Hōjō Masako

Hōjō Masako was the wife of the first shogun of the Kamakura period (1185-1333), Minamoto no Yoritomo. Not only was she a female samurai, but she also played an essential role in politics. She even was the first onna-bugeisha to enter politics. After her husband’s death, she became a Buddhist nun, as many samurai widows did. But she still kept up her involvement in politics.

Not only that, but she also played a key role in shaping the careers of her two sons, Minamoto no Yoriie and Minamoto no Sanetomo. Both went on to become Shōgun, with Yoriie holding the title for one year and Sanetomo ruling for sixteen.

Nakano Takeko

Nakano Takeko led a group of samurai women into battle against the forces of the Meiji Empire and died tragically young during the Battle of Aizu at Aizuwakamatsu castle. She was famed for her prowess with a naginata. Nakano and her fellow onna-bugeisha fought bravely, but they were outnumbered and outgunned by the enemy. Nakano was mortally wounded in the battle, and she is said to have asked her sister to cut off her head so that it would not fall into enemy hands.

The Battle of Aizu is considered the last stand of the onna-bugeisha, and Nakano Takeko is widely believed to be one of the greatest female samurai warriors.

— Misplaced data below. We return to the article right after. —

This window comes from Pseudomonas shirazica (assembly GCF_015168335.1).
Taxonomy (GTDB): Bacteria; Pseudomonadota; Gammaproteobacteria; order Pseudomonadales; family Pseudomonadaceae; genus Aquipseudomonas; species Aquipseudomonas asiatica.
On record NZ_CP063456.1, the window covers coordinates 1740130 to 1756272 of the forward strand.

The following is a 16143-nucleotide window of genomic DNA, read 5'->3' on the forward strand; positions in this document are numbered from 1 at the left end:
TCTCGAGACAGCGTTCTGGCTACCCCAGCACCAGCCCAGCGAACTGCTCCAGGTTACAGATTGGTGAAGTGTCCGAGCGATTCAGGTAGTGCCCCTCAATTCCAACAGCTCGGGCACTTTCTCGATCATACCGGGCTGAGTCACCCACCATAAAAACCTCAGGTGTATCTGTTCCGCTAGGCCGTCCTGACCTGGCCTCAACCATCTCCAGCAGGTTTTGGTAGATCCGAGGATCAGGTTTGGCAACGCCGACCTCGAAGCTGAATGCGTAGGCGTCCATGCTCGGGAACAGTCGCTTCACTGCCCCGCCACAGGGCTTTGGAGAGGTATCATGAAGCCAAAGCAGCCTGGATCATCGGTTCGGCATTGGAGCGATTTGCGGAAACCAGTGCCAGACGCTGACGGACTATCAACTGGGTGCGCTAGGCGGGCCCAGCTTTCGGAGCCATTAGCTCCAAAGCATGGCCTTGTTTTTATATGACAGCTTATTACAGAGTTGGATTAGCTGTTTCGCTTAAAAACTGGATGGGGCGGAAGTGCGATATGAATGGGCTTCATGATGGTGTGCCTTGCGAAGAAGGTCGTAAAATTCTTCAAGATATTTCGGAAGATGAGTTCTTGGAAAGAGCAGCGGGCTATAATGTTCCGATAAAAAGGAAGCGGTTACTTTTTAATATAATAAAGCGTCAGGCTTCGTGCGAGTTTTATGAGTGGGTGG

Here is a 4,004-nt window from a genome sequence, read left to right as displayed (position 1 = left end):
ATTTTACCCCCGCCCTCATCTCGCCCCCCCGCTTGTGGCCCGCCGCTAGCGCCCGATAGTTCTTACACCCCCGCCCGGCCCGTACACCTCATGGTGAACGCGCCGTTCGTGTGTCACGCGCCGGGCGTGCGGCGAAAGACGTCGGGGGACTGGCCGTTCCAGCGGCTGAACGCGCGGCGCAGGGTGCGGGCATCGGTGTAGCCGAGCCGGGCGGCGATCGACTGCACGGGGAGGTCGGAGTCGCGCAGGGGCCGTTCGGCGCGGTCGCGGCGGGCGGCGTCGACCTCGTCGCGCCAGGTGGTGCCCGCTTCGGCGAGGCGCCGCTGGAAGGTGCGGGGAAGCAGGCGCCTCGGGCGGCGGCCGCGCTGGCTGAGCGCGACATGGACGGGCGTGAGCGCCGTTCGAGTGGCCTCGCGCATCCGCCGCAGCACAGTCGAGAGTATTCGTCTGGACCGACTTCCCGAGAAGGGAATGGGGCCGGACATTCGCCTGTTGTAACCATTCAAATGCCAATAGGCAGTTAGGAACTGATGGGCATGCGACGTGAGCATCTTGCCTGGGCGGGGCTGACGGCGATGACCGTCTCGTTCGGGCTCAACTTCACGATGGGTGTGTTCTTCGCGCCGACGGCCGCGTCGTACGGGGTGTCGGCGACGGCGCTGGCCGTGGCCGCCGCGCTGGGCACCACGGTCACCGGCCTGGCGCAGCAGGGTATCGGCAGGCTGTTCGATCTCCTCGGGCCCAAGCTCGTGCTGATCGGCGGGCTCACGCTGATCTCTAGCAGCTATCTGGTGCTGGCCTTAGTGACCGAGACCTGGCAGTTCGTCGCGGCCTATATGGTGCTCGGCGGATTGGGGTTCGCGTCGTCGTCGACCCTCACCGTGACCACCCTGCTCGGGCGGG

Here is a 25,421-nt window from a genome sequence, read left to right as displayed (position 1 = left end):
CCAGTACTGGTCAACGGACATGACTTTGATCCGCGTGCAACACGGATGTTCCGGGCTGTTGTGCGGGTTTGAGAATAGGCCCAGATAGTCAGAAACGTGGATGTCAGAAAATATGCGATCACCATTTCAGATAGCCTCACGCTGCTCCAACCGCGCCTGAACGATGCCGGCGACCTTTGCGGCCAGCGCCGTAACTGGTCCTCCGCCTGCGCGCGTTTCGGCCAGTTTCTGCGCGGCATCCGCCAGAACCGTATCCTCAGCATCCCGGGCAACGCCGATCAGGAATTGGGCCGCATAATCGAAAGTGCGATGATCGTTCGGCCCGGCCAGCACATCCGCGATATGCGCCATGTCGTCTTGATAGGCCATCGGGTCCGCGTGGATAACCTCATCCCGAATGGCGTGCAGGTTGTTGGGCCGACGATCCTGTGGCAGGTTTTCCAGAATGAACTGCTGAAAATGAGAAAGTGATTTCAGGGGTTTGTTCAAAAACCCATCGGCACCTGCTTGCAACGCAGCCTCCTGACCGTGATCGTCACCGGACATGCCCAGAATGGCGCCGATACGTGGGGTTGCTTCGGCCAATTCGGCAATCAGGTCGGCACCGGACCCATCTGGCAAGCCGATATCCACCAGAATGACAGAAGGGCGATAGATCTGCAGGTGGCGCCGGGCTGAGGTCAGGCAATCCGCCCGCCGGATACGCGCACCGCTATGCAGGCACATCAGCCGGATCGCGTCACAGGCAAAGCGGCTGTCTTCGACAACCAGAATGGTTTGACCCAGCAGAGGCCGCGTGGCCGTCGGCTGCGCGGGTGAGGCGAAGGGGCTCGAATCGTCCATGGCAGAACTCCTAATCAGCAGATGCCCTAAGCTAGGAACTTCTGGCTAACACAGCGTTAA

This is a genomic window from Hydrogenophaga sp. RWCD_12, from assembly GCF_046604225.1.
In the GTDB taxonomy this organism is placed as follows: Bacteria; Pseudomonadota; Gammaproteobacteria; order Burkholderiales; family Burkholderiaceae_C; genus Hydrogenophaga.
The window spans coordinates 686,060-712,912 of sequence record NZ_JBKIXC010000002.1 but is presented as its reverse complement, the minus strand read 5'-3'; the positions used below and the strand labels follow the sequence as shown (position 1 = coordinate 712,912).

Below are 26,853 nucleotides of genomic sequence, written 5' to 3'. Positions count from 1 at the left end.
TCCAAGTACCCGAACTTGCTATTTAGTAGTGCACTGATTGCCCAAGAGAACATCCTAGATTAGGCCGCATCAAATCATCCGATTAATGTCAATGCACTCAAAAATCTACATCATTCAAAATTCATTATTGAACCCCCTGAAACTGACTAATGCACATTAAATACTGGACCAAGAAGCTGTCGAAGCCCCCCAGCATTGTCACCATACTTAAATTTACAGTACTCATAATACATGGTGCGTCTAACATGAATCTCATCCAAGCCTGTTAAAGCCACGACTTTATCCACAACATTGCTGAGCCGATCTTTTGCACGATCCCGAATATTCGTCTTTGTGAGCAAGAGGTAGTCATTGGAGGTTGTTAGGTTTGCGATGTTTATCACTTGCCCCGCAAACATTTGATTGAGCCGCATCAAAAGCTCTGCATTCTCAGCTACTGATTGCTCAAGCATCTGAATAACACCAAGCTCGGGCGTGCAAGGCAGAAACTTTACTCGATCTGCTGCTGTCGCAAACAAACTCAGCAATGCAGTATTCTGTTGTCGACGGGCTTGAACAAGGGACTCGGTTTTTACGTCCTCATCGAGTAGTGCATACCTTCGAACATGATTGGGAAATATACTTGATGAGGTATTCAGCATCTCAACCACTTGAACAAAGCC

The Legacy of the Female Samurai

During the Edo period, the peace and stability brought about by the Tokugawa shogunate meant that there were no major wars for almost 300 years. As a result, the role of the female samurai diminished over time. However, they continued to be revered as symbols of strength and courage.

Today, some schools teach the art of onna-bugeisha to those interested in learning about Japan’s martial heritage. And in more recent times, female samurai have been featured in popular media, such as cinema and manga. These depictions often emphasize the onna-bugeisha‘s strength, courage, and determination. Though they are no longer needed for battle, the spirit of the onna-bugeisha lives on in contemporary Japanese culture. The female samurai continue to be a source of inspiration for many young women today.

Apart from that, female samurai have lately been increasingly celebrated and honored in Japan.